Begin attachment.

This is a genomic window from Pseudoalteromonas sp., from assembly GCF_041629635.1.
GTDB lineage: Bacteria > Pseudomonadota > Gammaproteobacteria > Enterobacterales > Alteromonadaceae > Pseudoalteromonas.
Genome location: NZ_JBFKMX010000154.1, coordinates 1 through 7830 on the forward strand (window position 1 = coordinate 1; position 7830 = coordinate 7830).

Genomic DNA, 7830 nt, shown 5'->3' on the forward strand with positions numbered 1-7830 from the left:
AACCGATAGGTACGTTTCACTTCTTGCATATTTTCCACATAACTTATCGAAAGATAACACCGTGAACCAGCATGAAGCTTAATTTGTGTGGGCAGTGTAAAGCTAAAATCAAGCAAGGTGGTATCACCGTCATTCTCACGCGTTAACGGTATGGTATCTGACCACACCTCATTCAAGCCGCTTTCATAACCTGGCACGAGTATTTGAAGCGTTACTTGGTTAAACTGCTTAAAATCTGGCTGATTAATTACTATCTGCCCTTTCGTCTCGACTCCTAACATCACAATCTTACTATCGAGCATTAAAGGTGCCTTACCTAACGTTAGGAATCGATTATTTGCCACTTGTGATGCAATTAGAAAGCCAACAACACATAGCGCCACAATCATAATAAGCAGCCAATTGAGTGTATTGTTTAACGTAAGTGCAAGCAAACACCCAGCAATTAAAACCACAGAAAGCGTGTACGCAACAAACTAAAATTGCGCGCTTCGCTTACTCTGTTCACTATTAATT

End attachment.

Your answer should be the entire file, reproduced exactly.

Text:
This is a genomic window from Pseudoalteromonas sp., from assembly GCF_041629635.1.
GTDB lineage: Bacteria > Pseudomonadota > Gammaproteobacteria > Enterobacterales > Alteromonadaceae > Pseudoalteromonas.
Genome location: NZ_JBFKMX010000154.1, coordinates 1 through 7830 on the forward strand (window position 1 = coordinate 1; position 7830 = coordinate 7830).

Genomic DNA, 7830 nt, shown 5'->3' on the forward strand with positions numbered 1-7830 from the left:
AACCGATAGGTACGTTTCACTTCTTGCATATTTTCCACATAACTTATCGAAAGATAACACCGTGAACCAGCATGAAGCTTAATTTGTGTGGGCAGTGTAAAGCTAAAATCAAGCAAGGTGGTATCACCGTCATTCTCACGCGTTAACGGTATGGTATCTGACCACACCTCATTCAAGCCGCTTTCATAACCTGGCACGAGTATTTGAAGCGTTACTTGGTTAAACTGCTTAAAATCTGGCTGATTAATTACTATCTGCCCTTTCGTCTCGACTCCTAACATCACAATCTTACTATCGAGCATTAAAGGTGCCTTACCTAACGTTAGGAATCGATTATTTGCCACTTGTGATGCAATTAGAAAGCCAACAACACATAGCGCCACAATCATAATAAGCAGCCAATTGAGTGTATTGTTTAACGTAAGTGCAAGCAAACACCCAGCAATTAAAACCACAGAAAGCGTGTACGCAACAAACTAAAATTGCGCGCTTCGCTTACTCTGTTCACTATTAATT